Deepwater jigging can be one of the most successful methods when sand eels are in 30 to 70 feet of water. Jig the bottom five feet of the column, where the biggest striped bass hang out. When the drift is fast, it's important to use a jig that is heavy enough to stay on the bottom, in the strike zone.
I like to work the jig sharply in the vertical plane and keep a taut line on the drop. Striped bass have a tendency to hit the jig just as it starts to fall after being lifted. If there is too much slack in your line, you will not be able to feel the bump, and you'll miss the strike.
Also effective is the Shimano butterfly-jigging technique. This is much different than the traditional high-sticking snap-jigging method. When you're butterfly jigging, the jig comes off the bottom in a zigzag pattern.
When sea herring are the primary bait in an area, it is time to break out the large swimming plugs and surface poppers. In my area, we have a number of plug-makers that spin custom wood swimmers that are absolutely deadly: Lefties, Wades, Greg Cuozzo's Pajama Plugs, Cyclones, Big Dons, McFaddens, Bottomlys and Gary 2s are some of the favorites, but they aren't widely available. These plugs track on the surface or just below. If you can't get these custom swimmers, the traditional 6- to 10-inch plugs will work, as will large surface poppers or shad bodies fished on jig heads. I like a green, blue, gold or pearl back fading to a white underbelly.
If you've ever wanted to catch a striped bass on fly, then December is the time to do it. This time of year, striped bass will strike indiscriminately at your fly as they gorge themselves on the bait. When sand eels dominate, long, slender, slim-profile flies work best. Weighted heads on all patterns help to put them deeper in the water column. From the boat, fish these flies on fast-sinking lines or heads. The Rio Outbound series Type 8 sinking line or 30 feet of a Rio T-14 head attached to an intermediate running line will sink fast, with minimal drag. From the surf or jetty, you can also fish these flies using a 200- to 350-grain sinking line or a clear intermediate striped bass line. Time your cast so it falls on the backside of a wave rather than the face, which will only push your line into the beach.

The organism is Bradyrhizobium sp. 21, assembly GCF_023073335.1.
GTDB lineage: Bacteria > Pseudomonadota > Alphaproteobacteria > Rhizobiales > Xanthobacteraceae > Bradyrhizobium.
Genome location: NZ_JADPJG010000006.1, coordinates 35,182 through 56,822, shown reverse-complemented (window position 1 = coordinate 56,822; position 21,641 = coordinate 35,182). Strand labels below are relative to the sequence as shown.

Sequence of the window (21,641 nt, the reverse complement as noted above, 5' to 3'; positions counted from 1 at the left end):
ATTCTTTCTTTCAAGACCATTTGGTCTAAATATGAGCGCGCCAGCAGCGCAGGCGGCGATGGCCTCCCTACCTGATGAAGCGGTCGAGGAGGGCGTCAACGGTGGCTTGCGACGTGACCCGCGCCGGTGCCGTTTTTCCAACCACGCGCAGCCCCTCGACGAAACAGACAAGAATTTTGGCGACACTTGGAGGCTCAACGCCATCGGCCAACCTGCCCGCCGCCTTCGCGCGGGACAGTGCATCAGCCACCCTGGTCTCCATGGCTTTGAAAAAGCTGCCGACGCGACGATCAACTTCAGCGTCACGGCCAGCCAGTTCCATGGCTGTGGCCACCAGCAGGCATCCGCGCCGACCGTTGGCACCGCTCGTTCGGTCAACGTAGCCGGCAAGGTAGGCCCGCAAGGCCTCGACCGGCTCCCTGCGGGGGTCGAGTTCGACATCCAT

When herring are the main baits, you will want to fish large Deceiver-type streamers, Popovics's Bucktail Deceivers and Hollow Fleyes. Any of these patterns, or similar ones of the same configuration, are easy to cast and present a wide and long profile in the water. Big synthetic bunker flies or other herring patterns will also work. From the boat or surf, fish these flies on an intermediate line or floating line. When fly-fishing, be ready to set the hook hard with a strip strike when you feel a bump.
If trolling is your game, umbrella rigs with colored tube tails fished on wire line or heavy mono with drails right near the bottom work well when sand eels are present. This usually results in constant hookups, particularly when your rig is dragged over a lump or high spot. Trolling shad rigs and plugs works best when sea herring are present. Most boaters opt not to troll, as the heavy gear and tackle require much more work and effort than is necessary to hook fish.
When you hit it right, the final run of the year puts you into big bass, and lots of them. All you have to do is pay attention to where they are, gear up and show up.